Nha Trang is known for its nightlife so I couldn’t leave without sampling it for myself which I chose to do on the Saturday night. After my 45 minute walk along the beach to the nightlife area wandering again why I had not checked the location of my hostel………..
I started my night in an expats bar watching the Saturday football. This seemed like a bit of a clique expats bar and I wasn’t sure if the locals seemed that open to outside conversation – I didn’t get chatting to anyone anyway – so after the Chelsea / Newcastle match finished, I left and found a bar where there was a very good musical duo playing various rock songs which I enjoyed a lot. I took a few videos of them here. This bar was buzzing and full of Russians.
After the band finished, I got chatting to a Polish guy at the bar and also the Russian barmaid and he eventually started buying Vodka shots. I was trying to stay off the shots but had a couple. He seemed like he was very wealthy and was here on business I think. He said he spent 4 – 5 months travelling in South East Asia every year. I asked him what he did but he wouldn’t tell me for some reason which I thought was strange, if not a little shady. The barmaid was nice and chatty too. After that, I made my way to a club called the “Why Not Bar” and was a bit ticking by this point so I mingled with a few of the locals, got chatting to a couple of English guys who were twins and did a bit of dancing before taking a motorbike taxi home. One observation that struck me as odd in this bar was that it was well past midnight and there were quite a few local Vietnamese people in the bar and some of them had their children with them, like really young children about 5 – 10. As a UK resident, this was a bit odd to me where children are not allowed inside these type of alcohol serving places after 9PM where I am from. It was a rowdy bar too with lots of very drunk people, dancing and partying!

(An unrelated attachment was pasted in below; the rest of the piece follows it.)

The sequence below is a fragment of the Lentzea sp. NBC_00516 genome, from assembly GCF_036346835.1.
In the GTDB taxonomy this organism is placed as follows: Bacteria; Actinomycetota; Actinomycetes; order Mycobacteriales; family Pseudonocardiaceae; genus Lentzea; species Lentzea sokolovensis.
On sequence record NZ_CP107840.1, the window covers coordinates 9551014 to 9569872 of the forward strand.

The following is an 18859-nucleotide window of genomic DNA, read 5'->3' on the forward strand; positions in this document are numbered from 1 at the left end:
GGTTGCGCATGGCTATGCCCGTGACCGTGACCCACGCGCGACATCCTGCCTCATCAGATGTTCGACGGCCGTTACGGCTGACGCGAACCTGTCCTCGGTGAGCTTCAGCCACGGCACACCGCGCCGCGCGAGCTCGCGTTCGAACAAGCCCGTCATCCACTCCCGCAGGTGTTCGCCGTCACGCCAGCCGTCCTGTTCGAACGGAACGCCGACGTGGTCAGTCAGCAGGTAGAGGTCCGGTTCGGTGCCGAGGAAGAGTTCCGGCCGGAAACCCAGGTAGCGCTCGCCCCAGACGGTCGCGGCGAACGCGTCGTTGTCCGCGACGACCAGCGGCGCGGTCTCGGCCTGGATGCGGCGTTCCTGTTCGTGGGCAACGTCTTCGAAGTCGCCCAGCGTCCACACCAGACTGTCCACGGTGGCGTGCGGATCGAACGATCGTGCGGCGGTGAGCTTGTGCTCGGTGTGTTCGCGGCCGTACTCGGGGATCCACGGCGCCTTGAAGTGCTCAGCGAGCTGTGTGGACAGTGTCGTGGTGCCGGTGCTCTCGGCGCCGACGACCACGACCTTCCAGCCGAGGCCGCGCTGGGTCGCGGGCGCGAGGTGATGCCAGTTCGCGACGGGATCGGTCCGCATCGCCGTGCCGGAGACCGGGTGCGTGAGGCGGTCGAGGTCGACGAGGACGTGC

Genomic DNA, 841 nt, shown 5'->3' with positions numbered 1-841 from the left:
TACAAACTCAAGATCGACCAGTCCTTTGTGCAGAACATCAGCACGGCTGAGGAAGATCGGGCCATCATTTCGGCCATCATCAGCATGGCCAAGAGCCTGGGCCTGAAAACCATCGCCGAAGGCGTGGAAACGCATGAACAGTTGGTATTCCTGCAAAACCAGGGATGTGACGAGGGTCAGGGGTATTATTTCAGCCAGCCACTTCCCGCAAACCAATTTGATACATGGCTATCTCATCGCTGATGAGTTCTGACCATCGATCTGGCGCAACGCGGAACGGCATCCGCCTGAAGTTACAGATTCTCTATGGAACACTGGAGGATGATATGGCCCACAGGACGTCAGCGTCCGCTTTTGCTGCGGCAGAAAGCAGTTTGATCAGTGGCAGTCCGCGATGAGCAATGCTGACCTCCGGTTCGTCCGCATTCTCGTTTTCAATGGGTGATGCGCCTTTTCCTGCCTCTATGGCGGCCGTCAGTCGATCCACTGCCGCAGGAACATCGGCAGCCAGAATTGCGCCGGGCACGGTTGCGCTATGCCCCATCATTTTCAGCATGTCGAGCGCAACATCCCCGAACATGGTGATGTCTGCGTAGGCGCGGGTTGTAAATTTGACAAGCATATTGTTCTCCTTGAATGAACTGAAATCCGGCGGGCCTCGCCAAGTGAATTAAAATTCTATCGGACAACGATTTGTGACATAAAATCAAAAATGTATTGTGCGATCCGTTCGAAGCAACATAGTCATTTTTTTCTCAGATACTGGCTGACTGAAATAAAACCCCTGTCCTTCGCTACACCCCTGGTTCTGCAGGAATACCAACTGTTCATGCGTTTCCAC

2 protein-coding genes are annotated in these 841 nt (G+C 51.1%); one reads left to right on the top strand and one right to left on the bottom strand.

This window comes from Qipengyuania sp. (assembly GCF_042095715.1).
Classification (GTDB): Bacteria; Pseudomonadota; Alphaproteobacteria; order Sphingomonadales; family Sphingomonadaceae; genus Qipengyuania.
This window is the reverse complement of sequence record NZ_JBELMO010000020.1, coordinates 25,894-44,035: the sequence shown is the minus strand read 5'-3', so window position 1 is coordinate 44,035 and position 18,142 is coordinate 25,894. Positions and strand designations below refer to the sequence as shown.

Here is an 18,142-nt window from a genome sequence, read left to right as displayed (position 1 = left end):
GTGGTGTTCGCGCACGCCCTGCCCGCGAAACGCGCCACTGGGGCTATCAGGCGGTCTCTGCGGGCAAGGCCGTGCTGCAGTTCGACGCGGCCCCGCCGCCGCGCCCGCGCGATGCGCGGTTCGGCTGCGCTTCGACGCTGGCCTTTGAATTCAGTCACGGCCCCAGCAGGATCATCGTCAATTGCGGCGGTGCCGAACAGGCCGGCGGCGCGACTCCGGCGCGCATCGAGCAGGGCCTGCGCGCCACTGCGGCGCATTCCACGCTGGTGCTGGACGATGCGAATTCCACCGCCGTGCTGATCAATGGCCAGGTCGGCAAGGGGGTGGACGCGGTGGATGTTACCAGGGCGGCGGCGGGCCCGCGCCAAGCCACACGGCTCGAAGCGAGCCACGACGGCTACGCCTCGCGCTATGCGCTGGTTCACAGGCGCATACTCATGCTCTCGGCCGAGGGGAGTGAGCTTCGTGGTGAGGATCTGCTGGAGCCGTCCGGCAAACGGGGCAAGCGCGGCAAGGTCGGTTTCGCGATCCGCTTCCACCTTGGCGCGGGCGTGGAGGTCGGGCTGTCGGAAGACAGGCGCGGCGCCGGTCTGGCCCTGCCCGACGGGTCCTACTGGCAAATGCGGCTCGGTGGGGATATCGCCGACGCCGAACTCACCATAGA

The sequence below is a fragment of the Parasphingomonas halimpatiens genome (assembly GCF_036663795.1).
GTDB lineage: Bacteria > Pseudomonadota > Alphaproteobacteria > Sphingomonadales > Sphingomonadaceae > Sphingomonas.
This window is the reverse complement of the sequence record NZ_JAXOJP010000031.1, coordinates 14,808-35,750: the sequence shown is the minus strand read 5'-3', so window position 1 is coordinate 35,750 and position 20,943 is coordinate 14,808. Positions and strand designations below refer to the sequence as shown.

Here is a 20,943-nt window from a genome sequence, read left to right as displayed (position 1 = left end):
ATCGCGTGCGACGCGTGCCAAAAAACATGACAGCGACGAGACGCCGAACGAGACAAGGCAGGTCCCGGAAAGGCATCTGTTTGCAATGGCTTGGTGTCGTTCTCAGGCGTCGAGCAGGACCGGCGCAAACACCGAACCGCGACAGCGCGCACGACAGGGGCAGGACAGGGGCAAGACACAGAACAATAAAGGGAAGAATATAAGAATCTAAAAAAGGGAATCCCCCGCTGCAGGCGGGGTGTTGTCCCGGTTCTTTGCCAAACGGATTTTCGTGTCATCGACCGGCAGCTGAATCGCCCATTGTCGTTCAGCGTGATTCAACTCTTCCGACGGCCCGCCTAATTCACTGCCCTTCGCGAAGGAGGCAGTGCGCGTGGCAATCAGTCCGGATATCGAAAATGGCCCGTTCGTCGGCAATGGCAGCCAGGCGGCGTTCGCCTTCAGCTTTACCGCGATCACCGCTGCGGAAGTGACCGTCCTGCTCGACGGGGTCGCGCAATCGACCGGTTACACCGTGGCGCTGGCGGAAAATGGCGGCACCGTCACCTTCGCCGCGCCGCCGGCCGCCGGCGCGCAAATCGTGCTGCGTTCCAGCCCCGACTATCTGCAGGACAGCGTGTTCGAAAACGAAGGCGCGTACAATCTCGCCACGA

Unfortunately, the next day I checked my wallet and there was a 500,000 Vietnamese Dong note missing from my wallet. I had taken out two 500K notes and was completely certain that I had not broken into the second note and had only spent about 400,000 of the first half mil. Not sure what happened there! Some of the notes do look similar. It cant have been stolen as my wallet was still there, they would have just taken the whole wallet. I must have given someone the wrong note or just dropped it. Oh well, it is only about £16 so I will get over it although I was very annoyed at first, you sort of lose track of the value of money in these countries – 500,000 Dong seems like a huge amount of cash but if I lost £16 at home I wouldn’t fret about it for too long.
The next day, I booked myself on a bus to Dalat which is a town a bit inland in the Central Highlands of Vietnam and which i supposed to be very nice and a bit different to anywhere else in Vietnam. I was thinking about skipping Dalat and spending longer in Saigon but the Polish guy I met in Nha Trang said I musn’t skip it as it was one of his favourite places in Vietnam.
The bus journey itself from Nha Trang to Dalat was very scenic even though my heart skipped a few beats when the bus driver started overtaking cars and motorbikes on blind corners on the drive up the mountain to Dalat.
Next post: My time in Dalat.